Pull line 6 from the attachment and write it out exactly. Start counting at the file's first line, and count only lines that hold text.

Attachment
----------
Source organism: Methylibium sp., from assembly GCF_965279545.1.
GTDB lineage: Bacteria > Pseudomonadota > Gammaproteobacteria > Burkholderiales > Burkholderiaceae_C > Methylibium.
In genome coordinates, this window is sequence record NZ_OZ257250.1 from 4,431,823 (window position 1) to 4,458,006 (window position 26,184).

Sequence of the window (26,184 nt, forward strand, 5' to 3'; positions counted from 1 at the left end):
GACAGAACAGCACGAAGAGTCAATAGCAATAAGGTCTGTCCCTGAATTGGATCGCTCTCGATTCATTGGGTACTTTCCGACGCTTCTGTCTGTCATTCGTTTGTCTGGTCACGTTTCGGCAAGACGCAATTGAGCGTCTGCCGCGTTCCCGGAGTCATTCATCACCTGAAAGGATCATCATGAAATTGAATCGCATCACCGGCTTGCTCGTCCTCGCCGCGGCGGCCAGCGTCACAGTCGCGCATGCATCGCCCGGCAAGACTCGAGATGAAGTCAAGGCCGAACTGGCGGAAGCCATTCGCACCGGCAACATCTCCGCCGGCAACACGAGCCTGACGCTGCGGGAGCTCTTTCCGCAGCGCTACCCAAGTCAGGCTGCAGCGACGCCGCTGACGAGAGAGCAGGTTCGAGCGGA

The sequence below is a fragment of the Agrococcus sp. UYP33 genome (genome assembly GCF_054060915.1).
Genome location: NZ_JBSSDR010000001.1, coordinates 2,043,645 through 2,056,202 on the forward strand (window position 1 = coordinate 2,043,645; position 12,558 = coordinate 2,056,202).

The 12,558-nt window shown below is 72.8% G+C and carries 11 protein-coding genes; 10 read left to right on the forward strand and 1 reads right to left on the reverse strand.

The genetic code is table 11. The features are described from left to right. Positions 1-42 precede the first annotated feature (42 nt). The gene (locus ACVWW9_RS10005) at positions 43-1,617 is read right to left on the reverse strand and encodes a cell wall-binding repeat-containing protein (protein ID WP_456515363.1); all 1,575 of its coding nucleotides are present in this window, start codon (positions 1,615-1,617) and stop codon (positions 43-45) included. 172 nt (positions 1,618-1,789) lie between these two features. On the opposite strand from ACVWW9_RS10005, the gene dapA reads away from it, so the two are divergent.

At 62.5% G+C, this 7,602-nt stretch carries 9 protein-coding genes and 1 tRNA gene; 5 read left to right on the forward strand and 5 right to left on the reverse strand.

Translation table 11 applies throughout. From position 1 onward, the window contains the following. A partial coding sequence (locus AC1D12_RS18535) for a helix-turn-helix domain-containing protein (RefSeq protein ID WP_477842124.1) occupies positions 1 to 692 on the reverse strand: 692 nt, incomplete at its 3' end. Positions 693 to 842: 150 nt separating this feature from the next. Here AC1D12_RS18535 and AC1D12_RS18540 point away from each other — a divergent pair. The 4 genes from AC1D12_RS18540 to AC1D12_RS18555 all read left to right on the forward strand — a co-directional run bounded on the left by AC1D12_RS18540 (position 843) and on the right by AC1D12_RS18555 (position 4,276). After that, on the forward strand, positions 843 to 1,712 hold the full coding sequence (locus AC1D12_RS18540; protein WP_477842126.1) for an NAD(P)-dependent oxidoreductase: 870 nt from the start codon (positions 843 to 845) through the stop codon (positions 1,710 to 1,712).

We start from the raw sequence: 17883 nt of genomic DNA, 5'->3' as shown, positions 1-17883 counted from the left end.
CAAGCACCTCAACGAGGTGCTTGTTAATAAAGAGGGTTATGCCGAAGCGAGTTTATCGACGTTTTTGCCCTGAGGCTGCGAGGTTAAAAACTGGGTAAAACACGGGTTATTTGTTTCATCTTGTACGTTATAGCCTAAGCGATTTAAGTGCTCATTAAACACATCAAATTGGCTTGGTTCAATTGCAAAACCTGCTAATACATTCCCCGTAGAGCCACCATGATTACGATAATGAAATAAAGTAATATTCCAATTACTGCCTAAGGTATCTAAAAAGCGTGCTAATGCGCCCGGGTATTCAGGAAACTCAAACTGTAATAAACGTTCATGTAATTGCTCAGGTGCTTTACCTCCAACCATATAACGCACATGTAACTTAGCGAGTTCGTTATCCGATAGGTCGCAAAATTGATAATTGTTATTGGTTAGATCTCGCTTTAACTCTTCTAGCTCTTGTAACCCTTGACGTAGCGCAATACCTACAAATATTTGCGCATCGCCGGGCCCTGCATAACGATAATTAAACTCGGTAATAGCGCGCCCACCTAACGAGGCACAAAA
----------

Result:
The sequence below is a fragment of the Agrococcus sp. UYP33 genome (genome assembly GCF_054060915.1).